The word cloud of student posts on the subject of discipline brought up some intriguing discussion connections that I could use to get students engaged with the topic. For example,while the word “parents” was the largest word in the Wordle,implying it was the word most often used in the student posts, the word “mother” was much larger than “dad.” This could lead to a consideration of the relative influence of mother and father in the students’ discipline histories. Other word comparisons could also lead into deeper discussions such as the word “children” being much larger than “adolescents” – is it true for most that more discipline is required when we’re younger? But aren’t we more confrontational with parents as teens? And what do we make of the fact that spanking, spanked, and punishment were fairly large and hence more frequently mentioned? And I couldn’t help feeling somewhat reassured that words like hurt, slapped, belt and so on were not evident.

So, while Wordle is not for everyone, it may strike some as an engaging way to get students interested in examining an issue or topic

Twitter Revisited

A blog post back in January was about the use of Twitter in academia. Just recently I came across a Faculty Focus survey, Twitter in Higher Education 2010: Usage Habits and Trends of Today’s College Faculty, which reported on the current use of Twitter in higher education.

This report is informative and worth reading as it provides a background and context for each of the survey questions and, particularly helpful, provides the reasons the respondents gave for their responses. The survey found that more higher education professionals are using Twitter compared with last year.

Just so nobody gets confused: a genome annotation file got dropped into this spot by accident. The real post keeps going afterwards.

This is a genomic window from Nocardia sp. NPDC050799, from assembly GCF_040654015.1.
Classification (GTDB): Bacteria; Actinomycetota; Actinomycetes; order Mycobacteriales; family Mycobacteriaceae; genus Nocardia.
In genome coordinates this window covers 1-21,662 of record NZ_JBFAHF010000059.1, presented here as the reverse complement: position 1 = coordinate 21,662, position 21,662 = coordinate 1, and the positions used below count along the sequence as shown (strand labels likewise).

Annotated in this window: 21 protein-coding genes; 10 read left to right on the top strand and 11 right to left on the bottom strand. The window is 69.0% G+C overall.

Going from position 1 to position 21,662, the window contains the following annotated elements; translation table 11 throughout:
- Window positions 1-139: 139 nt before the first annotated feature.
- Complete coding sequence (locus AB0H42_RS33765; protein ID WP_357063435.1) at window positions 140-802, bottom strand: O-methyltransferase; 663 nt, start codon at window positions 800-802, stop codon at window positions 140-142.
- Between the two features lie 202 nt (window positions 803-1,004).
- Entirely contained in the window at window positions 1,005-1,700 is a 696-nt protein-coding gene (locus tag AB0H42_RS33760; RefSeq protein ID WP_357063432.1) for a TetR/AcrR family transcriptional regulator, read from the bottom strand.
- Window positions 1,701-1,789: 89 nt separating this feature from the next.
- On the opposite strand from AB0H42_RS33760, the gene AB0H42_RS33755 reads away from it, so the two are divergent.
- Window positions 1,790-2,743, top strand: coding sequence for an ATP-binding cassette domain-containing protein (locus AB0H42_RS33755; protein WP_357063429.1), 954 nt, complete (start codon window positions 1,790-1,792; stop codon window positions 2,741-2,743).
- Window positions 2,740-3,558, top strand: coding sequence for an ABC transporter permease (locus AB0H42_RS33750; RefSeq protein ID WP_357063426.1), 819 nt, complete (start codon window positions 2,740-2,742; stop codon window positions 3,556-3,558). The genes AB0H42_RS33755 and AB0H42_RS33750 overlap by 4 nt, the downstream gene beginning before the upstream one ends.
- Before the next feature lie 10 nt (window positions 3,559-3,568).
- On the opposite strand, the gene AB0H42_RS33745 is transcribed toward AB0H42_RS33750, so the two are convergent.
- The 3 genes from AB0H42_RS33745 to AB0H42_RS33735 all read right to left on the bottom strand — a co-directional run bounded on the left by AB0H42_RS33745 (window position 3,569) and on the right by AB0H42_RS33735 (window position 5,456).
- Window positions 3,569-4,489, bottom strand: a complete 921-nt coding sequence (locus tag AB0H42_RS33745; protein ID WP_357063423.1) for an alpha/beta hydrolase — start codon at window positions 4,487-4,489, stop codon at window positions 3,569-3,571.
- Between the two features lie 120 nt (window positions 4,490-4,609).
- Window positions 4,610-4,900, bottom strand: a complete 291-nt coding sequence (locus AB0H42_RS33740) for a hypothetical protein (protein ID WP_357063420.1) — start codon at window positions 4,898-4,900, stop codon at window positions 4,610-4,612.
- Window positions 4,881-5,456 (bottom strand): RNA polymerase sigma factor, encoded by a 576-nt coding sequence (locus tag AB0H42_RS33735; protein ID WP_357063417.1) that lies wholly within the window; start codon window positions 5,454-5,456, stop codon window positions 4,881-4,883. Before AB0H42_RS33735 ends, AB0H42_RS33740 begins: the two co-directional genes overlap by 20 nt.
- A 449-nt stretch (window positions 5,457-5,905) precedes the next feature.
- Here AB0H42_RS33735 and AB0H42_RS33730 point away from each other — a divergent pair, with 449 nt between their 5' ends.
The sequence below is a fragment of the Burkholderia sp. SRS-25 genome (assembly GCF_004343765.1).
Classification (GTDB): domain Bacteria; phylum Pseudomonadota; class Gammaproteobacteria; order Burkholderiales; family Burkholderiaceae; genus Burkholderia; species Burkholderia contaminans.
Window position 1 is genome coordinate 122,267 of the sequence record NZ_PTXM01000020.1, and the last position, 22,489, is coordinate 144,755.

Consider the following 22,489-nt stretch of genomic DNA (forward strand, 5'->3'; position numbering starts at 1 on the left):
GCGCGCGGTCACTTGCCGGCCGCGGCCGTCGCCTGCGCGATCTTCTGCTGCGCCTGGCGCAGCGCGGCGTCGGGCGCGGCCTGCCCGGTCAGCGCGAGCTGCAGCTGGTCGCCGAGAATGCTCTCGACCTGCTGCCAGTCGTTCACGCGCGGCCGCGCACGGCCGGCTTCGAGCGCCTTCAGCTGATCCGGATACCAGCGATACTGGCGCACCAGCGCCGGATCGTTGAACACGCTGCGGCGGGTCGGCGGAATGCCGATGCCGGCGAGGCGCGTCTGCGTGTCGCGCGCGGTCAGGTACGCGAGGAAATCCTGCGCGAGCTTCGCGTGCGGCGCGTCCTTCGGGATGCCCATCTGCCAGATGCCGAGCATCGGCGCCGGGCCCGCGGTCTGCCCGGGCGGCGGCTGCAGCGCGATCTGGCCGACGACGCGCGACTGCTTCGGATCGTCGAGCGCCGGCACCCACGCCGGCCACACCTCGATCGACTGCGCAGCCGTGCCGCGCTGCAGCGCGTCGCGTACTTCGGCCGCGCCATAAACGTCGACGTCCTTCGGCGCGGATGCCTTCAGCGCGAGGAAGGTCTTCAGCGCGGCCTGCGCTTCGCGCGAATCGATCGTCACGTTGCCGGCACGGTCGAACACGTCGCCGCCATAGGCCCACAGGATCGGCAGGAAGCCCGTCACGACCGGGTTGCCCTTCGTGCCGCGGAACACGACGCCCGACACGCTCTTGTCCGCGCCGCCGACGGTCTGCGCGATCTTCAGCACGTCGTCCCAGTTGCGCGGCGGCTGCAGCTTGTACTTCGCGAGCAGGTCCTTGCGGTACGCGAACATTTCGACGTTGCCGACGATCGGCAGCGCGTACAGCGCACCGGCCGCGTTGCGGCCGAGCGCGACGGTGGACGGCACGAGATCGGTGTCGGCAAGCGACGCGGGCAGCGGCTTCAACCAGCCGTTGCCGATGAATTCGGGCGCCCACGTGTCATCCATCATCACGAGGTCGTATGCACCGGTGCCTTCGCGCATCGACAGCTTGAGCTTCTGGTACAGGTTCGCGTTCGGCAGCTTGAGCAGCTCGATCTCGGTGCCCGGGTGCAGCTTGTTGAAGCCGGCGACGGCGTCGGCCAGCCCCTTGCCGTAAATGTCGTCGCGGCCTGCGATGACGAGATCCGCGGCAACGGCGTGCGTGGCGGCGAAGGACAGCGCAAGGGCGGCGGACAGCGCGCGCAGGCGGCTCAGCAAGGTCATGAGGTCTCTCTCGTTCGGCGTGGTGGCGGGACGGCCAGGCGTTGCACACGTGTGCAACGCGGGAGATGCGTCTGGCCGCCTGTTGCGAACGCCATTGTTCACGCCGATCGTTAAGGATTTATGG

From the report: “Of those who currently use Twitter, the most common activities include to share information with peers and as a real-time learning source.” While some do use Twitter in the classroom or to communicate with students, these are less popular activities – although this use has seen an increase from 2009 to 2010. Another finding was that 57% of those who use Twitter now plan to increase their use in the coming academic year. The report also sheds light on why many educators do not use Twitter; currently some 35% of those who responded to the survey use Twitter in some capacity and 65% do not.

Any educator contemplating using Twitter will find this report on Twitter use in education valuable reading.